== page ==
O'Brien Struggles At Bat

O'Brien has just one RBI in his last 11 games

STATEN ISLAND, NY - Despite being the Yankees second round pick in this years draft, Peter O'Brien hadn't caught since April due to a wrist injury at the end of his last season with the University of Miami. He was sent to the GCL to begin his professional career and build back up his strength.

Now catching for the Staten Island Yankees, this 6-foot-3 prospect is back to 100 percent health and moving forward. After an impressive start, O'Brien is struggling to get back to where he started.

"He's good to go, [the] wrist is fine," assured Staten Island Yankees manager Justin Pope. "That's why he was down there [in the GCL], just to make sure his wrist was okay.

"You know they worked him in slowly; he caught three innings, five innings, and seven innings. And then he came up here and he's ready to go 100 percent."

O'Brien proved he was ready to compete in front of fans during his first week with the Staten Island team at home against the Williamsport Crosscutters, starting on July 7th. He was on fire, with one hit and one walk during a total of four at bats, accumulating two RBIs. In the two games that followed, O'Brien picked up three more hits, an additional walk, and two runs.

"[My wrist] feels good, really good," O'Brien confirmed. "No pain or anything and I have a full range of motion. It feels great.

"It's a great honor to be part of a great organization full of great people and great baseball."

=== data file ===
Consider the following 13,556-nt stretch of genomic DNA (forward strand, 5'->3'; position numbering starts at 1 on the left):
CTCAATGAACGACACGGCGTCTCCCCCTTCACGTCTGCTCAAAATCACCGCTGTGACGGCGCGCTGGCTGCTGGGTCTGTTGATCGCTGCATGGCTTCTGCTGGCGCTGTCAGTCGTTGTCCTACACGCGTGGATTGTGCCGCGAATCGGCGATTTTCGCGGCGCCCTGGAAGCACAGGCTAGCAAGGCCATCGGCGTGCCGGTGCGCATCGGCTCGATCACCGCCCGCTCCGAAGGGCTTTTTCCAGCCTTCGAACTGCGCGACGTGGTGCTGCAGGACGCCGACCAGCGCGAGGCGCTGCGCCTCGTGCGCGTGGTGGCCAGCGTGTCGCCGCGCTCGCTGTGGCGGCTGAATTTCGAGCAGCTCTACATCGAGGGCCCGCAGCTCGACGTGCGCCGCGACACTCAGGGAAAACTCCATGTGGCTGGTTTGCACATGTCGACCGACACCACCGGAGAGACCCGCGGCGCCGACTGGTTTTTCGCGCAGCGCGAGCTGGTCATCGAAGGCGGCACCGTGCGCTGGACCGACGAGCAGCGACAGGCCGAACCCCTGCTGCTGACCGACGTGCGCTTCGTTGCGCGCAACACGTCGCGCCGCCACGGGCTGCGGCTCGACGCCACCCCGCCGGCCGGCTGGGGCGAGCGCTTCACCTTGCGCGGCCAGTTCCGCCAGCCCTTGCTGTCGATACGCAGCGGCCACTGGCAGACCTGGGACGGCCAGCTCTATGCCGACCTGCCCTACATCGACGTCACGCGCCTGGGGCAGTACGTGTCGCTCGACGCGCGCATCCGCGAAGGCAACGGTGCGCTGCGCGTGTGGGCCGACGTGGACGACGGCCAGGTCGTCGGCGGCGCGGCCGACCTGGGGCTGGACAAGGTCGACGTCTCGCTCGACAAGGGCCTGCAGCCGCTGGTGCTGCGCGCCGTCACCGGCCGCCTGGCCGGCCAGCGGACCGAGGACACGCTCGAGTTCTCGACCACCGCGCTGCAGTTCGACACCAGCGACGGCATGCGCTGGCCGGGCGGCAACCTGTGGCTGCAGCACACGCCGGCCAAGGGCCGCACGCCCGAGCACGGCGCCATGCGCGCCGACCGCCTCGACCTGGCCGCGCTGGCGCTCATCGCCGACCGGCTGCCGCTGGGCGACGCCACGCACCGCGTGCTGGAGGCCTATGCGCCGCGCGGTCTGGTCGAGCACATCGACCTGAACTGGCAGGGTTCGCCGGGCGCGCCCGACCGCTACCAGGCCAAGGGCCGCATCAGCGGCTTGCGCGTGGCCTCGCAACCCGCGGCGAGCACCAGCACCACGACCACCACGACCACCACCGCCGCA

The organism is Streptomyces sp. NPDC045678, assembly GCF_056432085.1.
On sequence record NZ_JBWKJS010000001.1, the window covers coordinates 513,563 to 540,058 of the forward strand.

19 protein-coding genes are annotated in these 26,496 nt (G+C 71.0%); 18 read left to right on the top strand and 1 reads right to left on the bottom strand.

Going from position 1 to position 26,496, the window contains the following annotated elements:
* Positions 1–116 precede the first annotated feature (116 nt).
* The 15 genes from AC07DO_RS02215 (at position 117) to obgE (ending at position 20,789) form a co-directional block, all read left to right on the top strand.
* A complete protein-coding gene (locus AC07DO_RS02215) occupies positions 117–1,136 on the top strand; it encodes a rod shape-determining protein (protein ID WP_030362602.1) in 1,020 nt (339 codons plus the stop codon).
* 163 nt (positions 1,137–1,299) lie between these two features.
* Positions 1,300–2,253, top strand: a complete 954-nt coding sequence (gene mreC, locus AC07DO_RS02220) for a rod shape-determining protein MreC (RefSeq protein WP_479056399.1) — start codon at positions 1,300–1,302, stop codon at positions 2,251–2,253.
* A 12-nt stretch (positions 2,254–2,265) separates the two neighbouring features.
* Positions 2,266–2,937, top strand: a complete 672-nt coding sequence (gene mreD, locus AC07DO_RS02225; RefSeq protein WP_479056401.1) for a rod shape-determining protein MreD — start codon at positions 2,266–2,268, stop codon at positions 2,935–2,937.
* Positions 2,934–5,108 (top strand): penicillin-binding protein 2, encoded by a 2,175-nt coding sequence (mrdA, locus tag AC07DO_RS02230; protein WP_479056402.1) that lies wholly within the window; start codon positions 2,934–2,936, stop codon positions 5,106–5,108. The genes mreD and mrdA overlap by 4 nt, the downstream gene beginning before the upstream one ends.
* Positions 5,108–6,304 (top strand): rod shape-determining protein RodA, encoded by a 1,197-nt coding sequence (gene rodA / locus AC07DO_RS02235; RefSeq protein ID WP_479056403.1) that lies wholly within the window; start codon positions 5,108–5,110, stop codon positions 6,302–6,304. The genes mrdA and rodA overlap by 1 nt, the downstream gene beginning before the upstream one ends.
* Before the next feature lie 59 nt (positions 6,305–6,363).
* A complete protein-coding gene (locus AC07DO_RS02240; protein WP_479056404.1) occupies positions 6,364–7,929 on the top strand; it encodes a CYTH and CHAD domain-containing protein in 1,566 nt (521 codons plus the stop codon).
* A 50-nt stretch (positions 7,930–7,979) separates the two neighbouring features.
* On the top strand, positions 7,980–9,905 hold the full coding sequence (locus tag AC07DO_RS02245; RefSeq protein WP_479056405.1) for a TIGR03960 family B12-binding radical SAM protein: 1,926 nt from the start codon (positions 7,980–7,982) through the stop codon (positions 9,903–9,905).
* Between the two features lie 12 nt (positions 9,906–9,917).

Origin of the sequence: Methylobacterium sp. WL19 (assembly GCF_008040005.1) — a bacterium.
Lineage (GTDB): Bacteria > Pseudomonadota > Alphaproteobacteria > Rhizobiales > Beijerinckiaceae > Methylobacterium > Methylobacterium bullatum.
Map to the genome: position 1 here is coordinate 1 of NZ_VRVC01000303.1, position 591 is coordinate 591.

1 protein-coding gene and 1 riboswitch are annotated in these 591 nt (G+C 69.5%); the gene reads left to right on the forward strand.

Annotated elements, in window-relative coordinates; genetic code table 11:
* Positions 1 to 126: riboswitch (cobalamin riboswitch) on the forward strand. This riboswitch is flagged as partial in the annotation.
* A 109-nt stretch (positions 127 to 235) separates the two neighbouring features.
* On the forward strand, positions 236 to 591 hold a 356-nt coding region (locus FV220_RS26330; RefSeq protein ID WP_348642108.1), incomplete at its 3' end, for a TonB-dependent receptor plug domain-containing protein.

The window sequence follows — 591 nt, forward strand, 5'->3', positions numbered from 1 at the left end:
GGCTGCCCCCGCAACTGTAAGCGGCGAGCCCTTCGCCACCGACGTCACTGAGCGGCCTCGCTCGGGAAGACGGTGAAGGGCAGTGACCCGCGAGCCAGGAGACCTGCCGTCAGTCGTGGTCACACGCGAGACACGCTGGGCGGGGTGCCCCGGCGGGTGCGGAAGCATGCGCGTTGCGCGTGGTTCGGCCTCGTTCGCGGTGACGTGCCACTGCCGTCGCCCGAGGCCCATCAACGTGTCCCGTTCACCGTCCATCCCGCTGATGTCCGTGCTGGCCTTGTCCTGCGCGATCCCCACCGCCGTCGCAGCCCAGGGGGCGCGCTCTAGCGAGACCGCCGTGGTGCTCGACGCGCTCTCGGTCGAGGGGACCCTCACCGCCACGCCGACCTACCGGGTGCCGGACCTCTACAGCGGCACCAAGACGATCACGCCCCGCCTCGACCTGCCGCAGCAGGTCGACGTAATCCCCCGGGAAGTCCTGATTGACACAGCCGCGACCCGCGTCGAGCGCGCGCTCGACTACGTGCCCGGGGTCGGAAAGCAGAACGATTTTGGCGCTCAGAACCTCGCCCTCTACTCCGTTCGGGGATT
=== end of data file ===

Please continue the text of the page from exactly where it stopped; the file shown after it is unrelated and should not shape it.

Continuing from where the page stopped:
Including his solid performances during his first few games in New York, O'Brien has played in 18 games. But none were as impressive as that first week. He has struggled at bat, going 9 for his last 62 with 16 strike outs.

It's still early, and O'Brien's determination and work ethic isn't failing.

"It's tough, it's a grind. You got to be able to go out there and be ready to play every single day," O'Brien explained of his recent performances. "You know, it's something everybody goes through and I'm still staying strong and still playing 100 percent every day."

Pope doesn't seem worried of the permanence of his recent struggles at the plate.

"He just has to sit back and relax and realize, you know, you're going to fail," Pope said. "But when you fail you have to learn from the mistakes and from what happened and why they happened, and make sure it doesn't happen again.

"He is trying to do too much. It's too bad he wasn't here a bit earlier. He came here and the first couple games were good. Then he had a couple bad games, but I think he is trying to do too much at the plate instead of just seeing the ball, and hitting the ball. I think he is worrying too much about mechanics."

O'Brien claims he wants to improve on everything, including but not limited to only his mechanics, as Pope suggested.

"Everything," O'Brien enthused. "Reading pitches; being balanced up there; driving the ball to all fields and really just sticking with a good approach and taking that into every at bat and being focused."

Behind the plate defensively, O'Brien has proven to be a good leader, and Pope believes that repetition is all this 215-pounder needs to adjust to the professional style of play.

"He just needs that repetition back," Pope said. "In college he had his pitching coach call the games for him. So now it's just about learning how to pitch the hitters, knowing the pitchers strengths and certain counts, when to throw certain pitches and reading hitters swing.

"Right now he's doing a good job [with that]. His leadership is great. He's receiving the ball really well. He's got good hands, good soft hands," he continued.

"We are working on his set up and narrowing his stance a little bit because when he came here he was a little wide. We are lining him up a little bit more."

O'Brien admits he is more comfortable behind the plate.

"I have a good arm. I'm a big leader back there."

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